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July 28, 2010updated Feb 10, 2014

Jerome DeWitt, Watchmaker

By Chris Boyle

Jerome DeWitt, Watchmaker

and Nathalie Veysset, CEODeWitt

How are a free-spirited investor-turned-watchmaker (and descendant of Napoleon) and a former lawyer, tax advisor and accountant taking an audacious approach to the often-staid Swiss watch industry? In eight years, Geneva-based watchmaker DeWitt has become known for its innovative design, attention to detail, and more recently, its drive for vertical integration. In other words, the company is striving to control quality and production by eliminating most of its subcontractors and making virtually all parts of its watches. Recently Elite Traveler Editor-in-Chief Douglas Gollan ventured to the DeWitt headquarters and manufacture in Geneva to see how founder and owner Jerome DeWitt and Chief Executive Officer Nathalie Veysset are taking the haute watchmaker to new levels while still maintaining a cool vibe around the office. Ping pong anyone?

ET: How did you get involved in the watch business?

Jerome DeWitt: It was an accident. I was a collector, but mainly I was an investor in different businesses in various industries. I invested in a watch company and as I started to look at the quality and ask questions, the founder left. He took all of the orders and the designs and left me with the debt [laughs]. That’s how I started, so not a particularly good investment.

ET: How did you come to DeWitt?

Nathalie Veysset: My father is a watchmaker, and I grew up in La Chaux-de-Fonds [an area whose watchmakers include Zenith, Ulysse Nardin, Corum, Cartier, Concord, Girard-Perregaux, Gruebel Forsey, Breitling and Jaquet Droz, among others]. When I was growing up, however, I wanted to be like Jacques Cousteau—but then I realized I would probably end up as a teacher with lots of kids yelling at me in a classroom. I studied to be a lawyer, and then after that, accounting and tax law [during which time] I was working at a bank with Mr. DeWitt as one of my clients. One day I told him I was leaving the bank. He asked me how much I made, and after I answered he asked me to come work for him. It was a bit too easy, so maybe I should have said a higher number [smiles].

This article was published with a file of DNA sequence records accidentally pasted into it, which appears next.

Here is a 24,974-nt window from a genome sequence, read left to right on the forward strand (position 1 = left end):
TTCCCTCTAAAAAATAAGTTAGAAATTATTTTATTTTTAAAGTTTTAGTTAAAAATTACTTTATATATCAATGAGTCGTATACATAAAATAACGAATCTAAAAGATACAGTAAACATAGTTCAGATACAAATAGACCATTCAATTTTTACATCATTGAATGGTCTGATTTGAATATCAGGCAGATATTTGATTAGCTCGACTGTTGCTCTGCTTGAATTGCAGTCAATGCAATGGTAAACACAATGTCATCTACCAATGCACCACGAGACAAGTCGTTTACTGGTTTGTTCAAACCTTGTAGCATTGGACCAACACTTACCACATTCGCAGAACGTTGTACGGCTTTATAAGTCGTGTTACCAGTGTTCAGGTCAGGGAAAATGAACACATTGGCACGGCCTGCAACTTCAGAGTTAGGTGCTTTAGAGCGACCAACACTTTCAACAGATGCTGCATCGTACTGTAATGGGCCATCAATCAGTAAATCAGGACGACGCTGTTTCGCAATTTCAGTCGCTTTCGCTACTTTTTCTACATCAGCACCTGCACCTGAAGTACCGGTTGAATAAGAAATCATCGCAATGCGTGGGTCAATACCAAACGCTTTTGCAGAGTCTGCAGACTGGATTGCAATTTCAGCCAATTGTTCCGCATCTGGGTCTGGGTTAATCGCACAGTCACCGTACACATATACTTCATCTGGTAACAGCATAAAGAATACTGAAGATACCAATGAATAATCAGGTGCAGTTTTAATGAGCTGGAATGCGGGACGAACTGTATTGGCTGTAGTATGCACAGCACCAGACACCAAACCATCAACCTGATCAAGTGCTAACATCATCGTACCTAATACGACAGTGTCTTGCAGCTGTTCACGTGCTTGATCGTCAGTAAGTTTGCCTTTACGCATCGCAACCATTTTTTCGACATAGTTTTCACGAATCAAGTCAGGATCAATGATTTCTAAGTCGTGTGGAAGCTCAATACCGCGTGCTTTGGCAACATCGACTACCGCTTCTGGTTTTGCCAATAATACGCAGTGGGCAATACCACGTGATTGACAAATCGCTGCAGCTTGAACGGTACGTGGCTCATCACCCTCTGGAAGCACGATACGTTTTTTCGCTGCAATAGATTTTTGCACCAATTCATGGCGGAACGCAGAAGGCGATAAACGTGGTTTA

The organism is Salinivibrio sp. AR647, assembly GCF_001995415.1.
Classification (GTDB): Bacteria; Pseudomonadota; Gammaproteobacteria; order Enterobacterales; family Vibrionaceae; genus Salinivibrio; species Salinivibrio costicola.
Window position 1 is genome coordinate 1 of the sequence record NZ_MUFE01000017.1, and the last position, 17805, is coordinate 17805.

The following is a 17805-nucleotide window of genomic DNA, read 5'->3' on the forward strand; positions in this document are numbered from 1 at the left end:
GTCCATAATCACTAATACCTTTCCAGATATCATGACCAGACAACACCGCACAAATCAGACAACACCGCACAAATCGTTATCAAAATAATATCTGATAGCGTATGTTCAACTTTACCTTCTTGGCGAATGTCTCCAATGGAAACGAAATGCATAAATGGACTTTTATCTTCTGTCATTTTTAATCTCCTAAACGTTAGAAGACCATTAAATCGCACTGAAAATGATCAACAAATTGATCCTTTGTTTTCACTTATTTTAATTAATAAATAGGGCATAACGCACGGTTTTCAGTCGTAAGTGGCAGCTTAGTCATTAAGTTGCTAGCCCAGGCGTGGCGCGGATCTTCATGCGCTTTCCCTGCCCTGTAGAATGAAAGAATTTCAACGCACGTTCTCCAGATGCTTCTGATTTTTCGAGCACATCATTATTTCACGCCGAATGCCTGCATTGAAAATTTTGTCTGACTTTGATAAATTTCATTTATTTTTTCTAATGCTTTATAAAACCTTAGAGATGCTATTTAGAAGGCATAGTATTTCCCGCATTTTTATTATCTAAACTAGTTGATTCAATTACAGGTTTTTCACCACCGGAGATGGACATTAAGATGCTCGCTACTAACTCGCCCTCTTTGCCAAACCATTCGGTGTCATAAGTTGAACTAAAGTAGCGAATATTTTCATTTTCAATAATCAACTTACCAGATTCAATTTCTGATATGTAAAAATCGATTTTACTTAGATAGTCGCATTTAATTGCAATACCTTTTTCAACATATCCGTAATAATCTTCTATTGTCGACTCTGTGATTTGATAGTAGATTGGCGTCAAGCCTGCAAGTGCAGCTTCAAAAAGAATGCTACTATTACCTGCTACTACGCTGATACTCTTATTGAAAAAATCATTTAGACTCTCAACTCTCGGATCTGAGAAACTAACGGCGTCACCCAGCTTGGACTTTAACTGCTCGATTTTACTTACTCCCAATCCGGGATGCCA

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Jerome DeWitt: It took about two minutes, maybe less. But every time I dealt with Nathalie at the bank, and I had an idea, she would have an idea that was about two or three steps ahead—so I figured if she could do that for me at the bank, she could do it for me here.

ET: Sometimes it’s hard to come in and work for the founder, and sometimes its hard for the founder to let go.

Jerome DeWitt: Not for me. I wanted more time for creativity and so Nathalie runs everything and I try to give her the extra space. I give her the main ideas and stay away. I believe if you have somebody who is talented and you give them the space to grow, they will give you dividends. Nathalie is young, and in the Swiss watch industry most executives are old and very traditional, so she gives the company a new perspective. Everything is an evolution. One hundred years ago the car was new, it was a breakthrough. Today we have technology where you can find out anything from your phone. In 50 or 100 years, who knows what will be happening, so it is important to have new ideas and new perspectives. If you are not evolving, you are going to be left behind.

Nathalie Veysset: Mr. DeWitt is terrific. If I have an idea, as long as I can justify and explain it, he gives me the freedom. We exchange ideas and we have no established meetings, so it’s a very entrepreneurial environment.